• J Lengerd – that’s exactly what I asked! In fact, I asked so many questions (including, “Are you talking about corn gluten?”) that the representative had to call me back after she talked to supervisors and got more information. I am just reporting what they told me which, as I said, makes no sense. You are correct that it would be highly bizarre for there to be wheat in the corn syrup, however, the labeling laws for medications are different than for foods (in terms of reporting). The fact of the matter remains that the company itself is no proclaiming that there is gluten in three of their products and I have now heard of at least 2 people who are reporting they have been “glutened” and they are attributing it to these medications. We need better regulations of inactive products in OTC and prescription medications. Period.

    • Lengerd, there is no law that states that medicines (OTC or prescription) have to state any allergens on their ingredient labels. There are people trying to get this law changed (including Steve Plogsted).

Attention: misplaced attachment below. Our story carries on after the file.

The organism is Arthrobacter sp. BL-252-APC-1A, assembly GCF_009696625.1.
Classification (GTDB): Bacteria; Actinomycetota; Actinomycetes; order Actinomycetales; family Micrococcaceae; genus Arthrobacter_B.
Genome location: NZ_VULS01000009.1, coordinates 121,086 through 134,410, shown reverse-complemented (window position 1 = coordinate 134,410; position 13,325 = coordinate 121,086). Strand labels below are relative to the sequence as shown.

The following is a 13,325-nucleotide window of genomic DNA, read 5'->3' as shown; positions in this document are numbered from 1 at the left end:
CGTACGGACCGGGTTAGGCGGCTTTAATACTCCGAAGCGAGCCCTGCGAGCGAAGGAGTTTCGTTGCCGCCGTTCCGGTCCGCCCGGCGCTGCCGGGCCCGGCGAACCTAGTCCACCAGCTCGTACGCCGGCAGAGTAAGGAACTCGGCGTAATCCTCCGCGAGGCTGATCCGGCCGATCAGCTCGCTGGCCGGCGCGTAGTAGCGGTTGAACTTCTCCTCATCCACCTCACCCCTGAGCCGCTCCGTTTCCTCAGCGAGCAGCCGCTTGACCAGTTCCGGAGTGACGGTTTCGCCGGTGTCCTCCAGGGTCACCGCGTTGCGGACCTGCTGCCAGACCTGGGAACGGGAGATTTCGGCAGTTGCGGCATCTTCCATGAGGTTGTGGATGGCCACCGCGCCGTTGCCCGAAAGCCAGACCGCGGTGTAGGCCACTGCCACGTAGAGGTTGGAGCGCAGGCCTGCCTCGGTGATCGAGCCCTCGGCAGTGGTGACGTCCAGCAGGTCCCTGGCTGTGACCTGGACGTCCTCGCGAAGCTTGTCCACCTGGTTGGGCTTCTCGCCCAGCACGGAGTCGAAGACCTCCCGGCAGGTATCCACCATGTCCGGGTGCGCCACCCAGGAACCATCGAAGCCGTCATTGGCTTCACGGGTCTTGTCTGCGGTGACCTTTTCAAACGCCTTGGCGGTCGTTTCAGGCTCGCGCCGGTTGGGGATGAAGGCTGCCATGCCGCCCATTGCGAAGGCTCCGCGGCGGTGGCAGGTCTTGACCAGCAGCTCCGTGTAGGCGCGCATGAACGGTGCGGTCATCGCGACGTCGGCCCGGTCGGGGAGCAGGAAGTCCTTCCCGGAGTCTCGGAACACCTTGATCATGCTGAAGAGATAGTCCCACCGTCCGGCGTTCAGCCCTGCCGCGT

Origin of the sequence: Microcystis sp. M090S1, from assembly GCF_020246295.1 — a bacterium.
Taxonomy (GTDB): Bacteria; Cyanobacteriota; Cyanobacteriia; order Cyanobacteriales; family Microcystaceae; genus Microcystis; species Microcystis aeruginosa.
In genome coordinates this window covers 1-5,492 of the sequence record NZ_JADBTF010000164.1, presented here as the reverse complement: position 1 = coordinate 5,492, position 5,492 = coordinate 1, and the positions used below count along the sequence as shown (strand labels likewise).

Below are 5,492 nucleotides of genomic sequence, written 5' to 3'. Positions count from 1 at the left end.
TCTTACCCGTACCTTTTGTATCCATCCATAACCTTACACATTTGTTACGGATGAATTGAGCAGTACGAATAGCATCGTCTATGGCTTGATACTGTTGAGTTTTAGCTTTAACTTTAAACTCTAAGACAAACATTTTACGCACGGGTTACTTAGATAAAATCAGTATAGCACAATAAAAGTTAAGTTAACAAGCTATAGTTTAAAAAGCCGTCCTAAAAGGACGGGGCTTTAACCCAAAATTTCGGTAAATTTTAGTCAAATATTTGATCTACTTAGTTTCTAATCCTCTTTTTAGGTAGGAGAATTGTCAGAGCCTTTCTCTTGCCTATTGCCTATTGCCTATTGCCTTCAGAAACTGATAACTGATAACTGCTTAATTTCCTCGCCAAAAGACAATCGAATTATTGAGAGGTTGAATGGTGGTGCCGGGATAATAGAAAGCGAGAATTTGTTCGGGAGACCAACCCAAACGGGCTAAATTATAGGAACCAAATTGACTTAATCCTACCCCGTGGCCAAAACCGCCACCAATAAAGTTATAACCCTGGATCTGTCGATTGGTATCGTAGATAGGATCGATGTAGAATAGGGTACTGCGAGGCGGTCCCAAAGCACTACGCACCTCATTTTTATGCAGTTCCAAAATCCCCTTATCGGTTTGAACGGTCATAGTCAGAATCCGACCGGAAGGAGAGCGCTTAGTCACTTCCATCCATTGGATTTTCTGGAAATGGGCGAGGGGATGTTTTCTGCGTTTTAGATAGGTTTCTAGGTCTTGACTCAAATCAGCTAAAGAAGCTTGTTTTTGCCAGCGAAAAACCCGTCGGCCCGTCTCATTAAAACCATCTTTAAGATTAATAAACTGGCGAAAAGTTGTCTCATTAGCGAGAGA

9. Hi Jules,
    When I got Pat’s 1st email, I didn’t do anything because I didn’t have a source. A 2nd email w/details went out later. And although it’s just a few kinds, a few kinds is a huge deal! I recommend glutenfreedrugs.com to gobs of people, but it’s also logistically impossible to be on top of every change made on thousands of meds. I do think the emails serve a great function…as long as details are double checked.
    And thank YOU for calling & posting!

  10. Thank you for the info. When ever my daughter gets sick I usually give her that childrens Robitussin. She has never had a reaction from it. Im curious as to what is in it.